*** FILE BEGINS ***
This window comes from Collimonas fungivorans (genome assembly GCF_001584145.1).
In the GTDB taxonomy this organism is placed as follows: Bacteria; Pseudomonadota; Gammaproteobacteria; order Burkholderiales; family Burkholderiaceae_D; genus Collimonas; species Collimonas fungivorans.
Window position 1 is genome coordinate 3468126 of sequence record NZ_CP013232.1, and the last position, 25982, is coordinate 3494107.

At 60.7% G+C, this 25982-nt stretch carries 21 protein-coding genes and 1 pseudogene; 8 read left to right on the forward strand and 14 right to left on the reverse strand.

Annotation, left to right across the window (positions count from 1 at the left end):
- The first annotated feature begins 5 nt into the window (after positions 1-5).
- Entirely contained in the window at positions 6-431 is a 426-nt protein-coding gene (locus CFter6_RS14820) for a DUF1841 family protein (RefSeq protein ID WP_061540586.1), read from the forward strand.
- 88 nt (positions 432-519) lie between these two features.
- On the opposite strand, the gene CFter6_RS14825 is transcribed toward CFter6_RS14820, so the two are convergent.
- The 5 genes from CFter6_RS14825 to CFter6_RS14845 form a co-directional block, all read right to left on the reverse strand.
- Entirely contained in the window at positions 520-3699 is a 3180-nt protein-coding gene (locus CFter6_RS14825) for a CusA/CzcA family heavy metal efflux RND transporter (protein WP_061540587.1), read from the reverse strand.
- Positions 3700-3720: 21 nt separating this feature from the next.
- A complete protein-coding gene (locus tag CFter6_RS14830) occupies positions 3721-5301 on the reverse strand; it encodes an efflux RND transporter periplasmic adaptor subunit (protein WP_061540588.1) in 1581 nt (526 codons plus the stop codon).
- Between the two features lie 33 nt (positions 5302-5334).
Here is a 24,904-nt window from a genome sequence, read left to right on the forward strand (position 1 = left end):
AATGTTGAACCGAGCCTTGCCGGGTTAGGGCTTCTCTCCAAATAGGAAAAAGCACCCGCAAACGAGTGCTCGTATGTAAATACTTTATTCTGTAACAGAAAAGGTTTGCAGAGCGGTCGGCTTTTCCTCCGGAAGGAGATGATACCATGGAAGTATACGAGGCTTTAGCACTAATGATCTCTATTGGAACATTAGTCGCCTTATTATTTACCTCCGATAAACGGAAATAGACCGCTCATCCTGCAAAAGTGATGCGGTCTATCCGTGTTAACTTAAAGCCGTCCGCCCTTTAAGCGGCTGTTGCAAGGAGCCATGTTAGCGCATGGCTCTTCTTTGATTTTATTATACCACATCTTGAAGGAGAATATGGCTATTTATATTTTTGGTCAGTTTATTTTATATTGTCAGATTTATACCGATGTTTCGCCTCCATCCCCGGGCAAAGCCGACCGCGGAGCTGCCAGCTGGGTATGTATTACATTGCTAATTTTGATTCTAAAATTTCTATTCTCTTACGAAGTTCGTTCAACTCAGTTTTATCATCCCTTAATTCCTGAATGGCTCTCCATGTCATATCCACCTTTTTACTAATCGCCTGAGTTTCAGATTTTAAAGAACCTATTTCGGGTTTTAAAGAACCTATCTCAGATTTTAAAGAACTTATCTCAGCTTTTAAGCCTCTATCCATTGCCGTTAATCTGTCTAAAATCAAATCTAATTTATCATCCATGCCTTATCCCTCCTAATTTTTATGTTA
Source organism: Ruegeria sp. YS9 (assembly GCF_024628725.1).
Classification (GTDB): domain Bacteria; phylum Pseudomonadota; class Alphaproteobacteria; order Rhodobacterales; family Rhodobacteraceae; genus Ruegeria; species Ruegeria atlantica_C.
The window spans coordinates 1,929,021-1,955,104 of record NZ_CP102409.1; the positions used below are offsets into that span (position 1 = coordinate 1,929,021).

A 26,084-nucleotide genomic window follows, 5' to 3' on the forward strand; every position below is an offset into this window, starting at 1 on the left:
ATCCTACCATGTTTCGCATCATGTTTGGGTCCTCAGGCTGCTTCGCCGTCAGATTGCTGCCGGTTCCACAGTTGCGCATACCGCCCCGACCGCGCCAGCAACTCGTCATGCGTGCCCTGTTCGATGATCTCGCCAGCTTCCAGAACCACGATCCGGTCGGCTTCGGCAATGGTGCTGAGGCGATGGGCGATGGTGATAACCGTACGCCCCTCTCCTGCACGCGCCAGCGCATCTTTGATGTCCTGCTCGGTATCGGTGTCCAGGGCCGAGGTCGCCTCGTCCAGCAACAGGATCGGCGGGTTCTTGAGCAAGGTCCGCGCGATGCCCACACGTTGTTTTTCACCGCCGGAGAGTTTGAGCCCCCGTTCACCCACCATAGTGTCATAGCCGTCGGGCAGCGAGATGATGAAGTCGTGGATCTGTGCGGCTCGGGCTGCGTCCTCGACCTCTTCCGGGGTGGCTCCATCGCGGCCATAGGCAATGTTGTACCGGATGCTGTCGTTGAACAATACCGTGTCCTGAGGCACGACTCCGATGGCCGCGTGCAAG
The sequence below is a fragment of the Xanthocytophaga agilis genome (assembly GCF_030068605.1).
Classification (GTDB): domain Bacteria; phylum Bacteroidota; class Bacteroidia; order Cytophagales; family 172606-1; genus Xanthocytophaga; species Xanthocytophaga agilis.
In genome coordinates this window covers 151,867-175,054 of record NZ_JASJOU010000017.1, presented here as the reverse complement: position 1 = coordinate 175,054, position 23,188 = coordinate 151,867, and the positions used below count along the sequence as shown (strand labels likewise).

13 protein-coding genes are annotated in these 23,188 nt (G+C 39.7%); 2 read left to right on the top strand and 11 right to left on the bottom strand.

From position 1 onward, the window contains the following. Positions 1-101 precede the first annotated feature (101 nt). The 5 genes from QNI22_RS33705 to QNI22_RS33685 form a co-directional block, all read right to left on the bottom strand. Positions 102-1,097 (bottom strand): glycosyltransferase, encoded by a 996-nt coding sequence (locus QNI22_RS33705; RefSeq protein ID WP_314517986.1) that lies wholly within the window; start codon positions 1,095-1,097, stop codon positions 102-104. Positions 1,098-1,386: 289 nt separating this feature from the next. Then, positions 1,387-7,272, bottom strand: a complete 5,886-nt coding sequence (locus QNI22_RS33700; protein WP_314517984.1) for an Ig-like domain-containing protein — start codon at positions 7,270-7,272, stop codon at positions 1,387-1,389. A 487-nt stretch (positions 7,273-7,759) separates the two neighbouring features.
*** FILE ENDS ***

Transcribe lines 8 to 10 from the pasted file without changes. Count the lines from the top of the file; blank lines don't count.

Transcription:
- 88 nt (positions 432-519) lie between these two features.
- On the opposite strand, the gene CFter6_RS14825 is transcribed toward CFter6_RS14820, so the two are convergent.
- The 5 genes from CFter6_RS14825 to CFter6_RS14845 form a co-directional block, all read right to left on the reverse strand.